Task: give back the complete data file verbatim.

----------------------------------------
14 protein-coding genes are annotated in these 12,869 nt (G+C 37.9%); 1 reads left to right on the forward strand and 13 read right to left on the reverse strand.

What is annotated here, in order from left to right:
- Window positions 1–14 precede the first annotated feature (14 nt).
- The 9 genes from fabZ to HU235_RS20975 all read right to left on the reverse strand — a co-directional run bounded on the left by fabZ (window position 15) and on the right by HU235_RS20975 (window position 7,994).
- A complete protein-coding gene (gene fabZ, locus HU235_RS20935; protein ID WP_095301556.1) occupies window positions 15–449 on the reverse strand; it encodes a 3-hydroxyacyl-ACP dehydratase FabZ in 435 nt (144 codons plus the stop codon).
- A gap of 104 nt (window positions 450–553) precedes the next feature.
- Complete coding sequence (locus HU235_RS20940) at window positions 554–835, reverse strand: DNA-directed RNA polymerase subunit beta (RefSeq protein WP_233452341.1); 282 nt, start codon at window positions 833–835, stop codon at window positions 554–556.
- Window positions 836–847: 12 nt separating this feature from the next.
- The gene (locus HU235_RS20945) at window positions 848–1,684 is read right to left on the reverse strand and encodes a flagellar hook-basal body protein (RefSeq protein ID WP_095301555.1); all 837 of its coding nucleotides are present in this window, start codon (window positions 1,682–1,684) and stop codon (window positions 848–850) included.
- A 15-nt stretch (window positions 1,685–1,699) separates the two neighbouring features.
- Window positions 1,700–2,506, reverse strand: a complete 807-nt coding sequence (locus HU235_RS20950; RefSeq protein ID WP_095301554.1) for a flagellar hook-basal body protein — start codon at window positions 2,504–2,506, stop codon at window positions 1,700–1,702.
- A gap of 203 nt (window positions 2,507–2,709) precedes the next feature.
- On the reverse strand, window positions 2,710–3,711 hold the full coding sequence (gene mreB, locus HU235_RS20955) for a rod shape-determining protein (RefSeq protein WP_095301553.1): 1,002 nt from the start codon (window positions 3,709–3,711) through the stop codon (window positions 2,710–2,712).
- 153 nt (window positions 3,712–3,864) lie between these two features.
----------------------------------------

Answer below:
14 protein-coding genes are annotated in these 12,869 nt (G+C 37.9%); 1 reads left to right on the forward strand and 13 read right to left on the reverse strand.

What is annotated here, in order from left to right:
- Window positions 1–14 precede the first annotated feature (14 nt).
- The 9 genes from fabZ to HU235_RS20975 all read right to left on the reverse strand — a co-directional run bounded on the left by fabZ (window position 15) and on the right by HU235_RS20975 (window position 7,994).
- A complete protein-coding gene (gene fabZ, locus HU235_RS20935; protein ID WP_095301556.1) occupies window positions 15–449 on the reverse strand; it encodes a 3-hydroxyacyl-ACP dehydratase FabZ in 435 nt (144 codons plus the stop codon).
- A gap of 104 nt (window positions 450–553) precedes the next feature.
- Complete coding sequence (locus HU235_RS20940) at window positions 554–835, reverse strand: DNA-directed RNA polymerase subunit beta (RefSeq protein WP_233452341.1); 282 nt, start codon at window positions 833–835, stop codon at window positions 554–556.
- Window positions 836–847: 12 nt separating this feature from the next.
- The gene (locus HU235_RS20945) at window positions 848–1,684 is read right to left on the reverse strand and encodes a flagellar hook-basal body protein (RefSeq protein ID WP_095301555.1); all 837 of its coding nucleotides are present in this window, start codon (window positions 1,682–1,684) and stop codon (window positions 848–850) included.
- A 15-nt stretch (window positions 1,685–1,699) separates the two neighbouring features.
- Window positions 1,700–2,506, reverse strand: a complete 807-nt coding sequence (locus HU235_RS20950; RefSeq protein ID WP_095301554.1) for a flagellar hook-basal body protein — start codon at window positions 2,504–2,506, stop codon at window positions 1,700–1,702.
- A gap of 203 nt (window positions 2,507–2,709) precedes the next feature.
- On the reverse strand, window positions 2,710–3,711 hold the full coding sequence (gene mreB, locus HU235_RS20955) for a rod shape-determining protein (RefSeq protein WP_095301553.1): 1,002 nt from the start codon (window positions 3,709–3,711) through the stop codon (window positions 2,710–2,712).
- 153 nt (window positions 3,712–3,864) lie between these two features.